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Raynaud's disease is an uncommon disorder, but it still affects a large number of people in the US. How do you know when cold fingers are normal or not?

Raynaud's disease is a pretty rare disorder that affects about 5% of the US population, around 17 million people. It affects the arteries and arterioles, which are the large and small vessels that carry oxygenated blood from the heart out to the body.

People with Raynaud's have an over-response of their vasomotor controls when exposed to cold during times of high emotions.

Vasomotor controls are the body's way of narrowing or dilating the various blood vessels. With Raynaud's, the vessels constrict spasmodically, reducing the needed blood flow to the fingers and sometimes to the toes.

The Two Types of Raynaud's

Raynaud's disease is properly referred to as primary Raynaud's. The cause is undetermined and the symptoms themselves are the entire problem. It's the more common and less severe type of Raynaud's. During an attack, a person initially feels their fingers go numb or the fingers may feel very cold. Then, their fingers begin to look quite patriotic. First, they turn white, then blue, and then red. During the white and blue phases, the blood flow is constricted. This is what causes the initial feelings of numbness and cold. During the red phase, blood flow returns to the area. Some people experience a throbbing sensation when this occurs. Sometimes, it's more like the prickly sensation you get when your foot "falls asleep."

The attacks usually begin in one or two fingers, then spread to the others.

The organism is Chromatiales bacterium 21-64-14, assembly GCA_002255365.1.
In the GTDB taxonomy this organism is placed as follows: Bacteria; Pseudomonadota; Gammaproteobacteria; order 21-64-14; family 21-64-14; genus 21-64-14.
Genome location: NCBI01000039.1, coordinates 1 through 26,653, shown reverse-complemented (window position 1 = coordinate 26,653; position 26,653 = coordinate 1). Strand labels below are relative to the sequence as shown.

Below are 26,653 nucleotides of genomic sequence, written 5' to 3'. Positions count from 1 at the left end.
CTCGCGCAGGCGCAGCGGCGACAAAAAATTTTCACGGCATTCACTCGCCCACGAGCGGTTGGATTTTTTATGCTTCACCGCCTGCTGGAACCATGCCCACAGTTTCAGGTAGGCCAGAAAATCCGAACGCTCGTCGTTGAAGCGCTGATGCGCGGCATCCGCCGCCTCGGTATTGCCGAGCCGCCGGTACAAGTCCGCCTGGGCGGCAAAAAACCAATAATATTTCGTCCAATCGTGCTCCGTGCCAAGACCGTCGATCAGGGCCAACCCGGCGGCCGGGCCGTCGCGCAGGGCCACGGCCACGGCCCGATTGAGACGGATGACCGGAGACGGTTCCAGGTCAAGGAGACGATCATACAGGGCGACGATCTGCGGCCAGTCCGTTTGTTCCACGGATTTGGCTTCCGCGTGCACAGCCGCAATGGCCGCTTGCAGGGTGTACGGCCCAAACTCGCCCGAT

Sometimes, it just happens to one finger. While most people only experience the disease in their fingers, about 40% of those with Raynaud's also see symptoms in their toes. It's very rare, but sometimes symptoms manifest on the nose, ears, nipples, and lips.

The other main type of Raynaud's is secondary Raynaud's. Many people refer to it as Raynaud's phenomenon. Secondary Raynaud's has the same symptoms of primary Raynaud's, but secondary Raynaud's has an identified cause. Some diseases and conditions that may cause secondary Raynaud's are:

Scleroderma - A condition in which the skin becomes tight, hard, and swollen.

Systemic lupus erythematosus - An autoimmune inflammatory disease that is characterized by a red rash that spreads over the nose and cheeks, resembling a wolf snout.

Nerve entrapment - This is the compression of a nerve or nerves resulting in nerve damage. A common type of this is carpal tunnel syndrome.

Anorexia-bulimia - These are the well-known eating disorders that result in wide-ranging damage to the body.

Secondary Raynaud's can also be caused by hand or foot injuries, by some types of chemical exposure, and even by some blood pressure medications. Nicotine from tobacco products can increase your risk of developing Raynaud's also, as well as birth control pills.

Who is Likely to Develop Raynaud's?

Women, under the age of 30, with a family history, and who live where it gets cold are most likely to develop primary Raynaud's.

Secondary Raynaud's is mostly seen in people over the age of 30 who have one of the diseases or conditions previously listed. It's also more likely to appear in people who perform repetitive actions with their hands, take any of the medicines discussed already, smoke, and live where it gets cold.

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